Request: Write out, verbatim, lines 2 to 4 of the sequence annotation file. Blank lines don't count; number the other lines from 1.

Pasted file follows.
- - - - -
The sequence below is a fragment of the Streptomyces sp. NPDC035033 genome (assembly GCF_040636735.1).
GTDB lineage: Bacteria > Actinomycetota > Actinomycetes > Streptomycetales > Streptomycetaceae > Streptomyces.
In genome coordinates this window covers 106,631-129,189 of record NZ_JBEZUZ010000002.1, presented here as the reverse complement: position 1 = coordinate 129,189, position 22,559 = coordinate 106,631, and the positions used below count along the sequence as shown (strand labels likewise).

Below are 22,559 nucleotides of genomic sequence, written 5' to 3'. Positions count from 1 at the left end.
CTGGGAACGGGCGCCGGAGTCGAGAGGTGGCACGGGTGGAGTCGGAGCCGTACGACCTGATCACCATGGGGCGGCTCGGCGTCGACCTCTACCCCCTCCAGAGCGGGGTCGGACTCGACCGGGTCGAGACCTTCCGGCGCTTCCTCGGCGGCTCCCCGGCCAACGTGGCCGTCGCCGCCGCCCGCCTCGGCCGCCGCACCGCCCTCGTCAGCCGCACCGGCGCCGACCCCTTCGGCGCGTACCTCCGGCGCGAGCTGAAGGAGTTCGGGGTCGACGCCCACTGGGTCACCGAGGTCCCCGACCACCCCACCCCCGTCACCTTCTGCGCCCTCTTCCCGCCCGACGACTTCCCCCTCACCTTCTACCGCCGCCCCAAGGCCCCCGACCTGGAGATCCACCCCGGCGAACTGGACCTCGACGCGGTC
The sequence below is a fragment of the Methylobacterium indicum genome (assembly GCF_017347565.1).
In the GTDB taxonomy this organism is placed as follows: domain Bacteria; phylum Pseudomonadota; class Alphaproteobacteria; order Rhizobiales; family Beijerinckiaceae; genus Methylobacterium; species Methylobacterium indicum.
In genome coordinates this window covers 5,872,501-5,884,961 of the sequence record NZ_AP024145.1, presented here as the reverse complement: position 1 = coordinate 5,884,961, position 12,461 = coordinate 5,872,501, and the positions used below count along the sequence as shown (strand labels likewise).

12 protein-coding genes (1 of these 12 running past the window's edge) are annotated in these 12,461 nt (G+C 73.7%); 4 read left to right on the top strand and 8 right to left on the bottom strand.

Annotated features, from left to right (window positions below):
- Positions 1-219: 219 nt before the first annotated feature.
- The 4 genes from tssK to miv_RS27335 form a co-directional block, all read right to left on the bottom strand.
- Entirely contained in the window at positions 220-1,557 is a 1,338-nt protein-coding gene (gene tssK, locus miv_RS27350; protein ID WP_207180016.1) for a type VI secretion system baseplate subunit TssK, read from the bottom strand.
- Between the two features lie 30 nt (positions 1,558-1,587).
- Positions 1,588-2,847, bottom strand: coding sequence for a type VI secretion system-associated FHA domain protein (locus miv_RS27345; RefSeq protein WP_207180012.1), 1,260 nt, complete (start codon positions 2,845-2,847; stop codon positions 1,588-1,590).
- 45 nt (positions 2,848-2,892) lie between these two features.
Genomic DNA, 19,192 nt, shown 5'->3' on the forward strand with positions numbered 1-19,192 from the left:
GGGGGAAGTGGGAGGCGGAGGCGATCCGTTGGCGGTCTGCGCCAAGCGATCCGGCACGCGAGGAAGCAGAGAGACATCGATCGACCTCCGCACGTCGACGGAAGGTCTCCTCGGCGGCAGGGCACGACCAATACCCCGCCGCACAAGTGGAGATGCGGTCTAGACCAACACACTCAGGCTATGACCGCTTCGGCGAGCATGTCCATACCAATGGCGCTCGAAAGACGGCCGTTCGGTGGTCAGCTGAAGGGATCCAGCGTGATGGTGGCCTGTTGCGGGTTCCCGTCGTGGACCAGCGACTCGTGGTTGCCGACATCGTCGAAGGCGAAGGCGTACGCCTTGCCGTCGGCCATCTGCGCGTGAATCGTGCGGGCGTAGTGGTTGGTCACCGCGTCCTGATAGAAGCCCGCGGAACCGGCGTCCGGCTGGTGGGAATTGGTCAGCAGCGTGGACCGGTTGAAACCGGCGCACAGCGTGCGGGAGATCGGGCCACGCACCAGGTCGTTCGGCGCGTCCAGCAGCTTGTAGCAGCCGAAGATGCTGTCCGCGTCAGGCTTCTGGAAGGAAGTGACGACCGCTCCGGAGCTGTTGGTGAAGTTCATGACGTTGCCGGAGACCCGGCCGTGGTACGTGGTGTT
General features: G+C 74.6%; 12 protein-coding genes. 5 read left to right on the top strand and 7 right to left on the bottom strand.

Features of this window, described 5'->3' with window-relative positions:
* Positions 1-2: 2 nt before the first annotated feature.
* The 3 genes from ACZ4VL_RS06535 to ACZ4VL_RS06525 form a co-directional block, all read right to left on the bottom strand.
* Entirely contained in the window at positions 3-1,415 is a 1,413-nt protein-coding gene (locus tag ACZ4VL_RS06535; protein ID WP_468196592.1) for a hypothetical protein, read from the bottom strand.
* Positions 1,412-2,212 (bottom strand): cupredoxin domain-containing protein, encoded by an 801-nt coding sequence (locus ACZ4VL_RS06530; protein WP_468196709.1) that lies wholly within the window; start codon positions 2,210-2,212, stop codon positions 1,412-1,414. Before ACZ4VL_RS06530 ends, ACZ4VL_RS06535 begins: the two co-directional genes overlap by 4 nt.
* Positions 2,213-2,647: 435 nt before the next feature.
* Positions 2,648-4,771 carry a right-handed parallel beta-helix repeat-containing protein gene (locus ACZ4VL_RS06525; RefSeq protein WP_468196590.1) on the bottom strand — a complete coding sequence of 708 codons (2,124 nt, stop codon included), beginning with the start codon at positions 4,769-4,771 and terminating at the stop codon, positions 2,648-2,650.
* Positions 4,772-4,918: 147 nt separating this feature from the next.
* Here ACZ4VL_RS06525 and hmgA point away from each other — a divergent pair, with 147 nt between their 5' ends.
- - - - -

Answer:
GTDB lineage: Bacteria > Actinomycetota > Actinomycetes > Streptomycetales > Streptomycetaceae > Streptomyces.
In genome coordinates this window covers 106,631-129,189 of record NZ_JBEZUZ010000002.1, presented here as the reverse complement: position 1 = coordinate 129,189, position 22,559 = coordinate 106,631, and the positions used below count along the sequence as shown (strand labels likewise).

Below are 22,559 nucleotides of genomic sequence, written 5' to 3'. Positions count from 1 at the left end.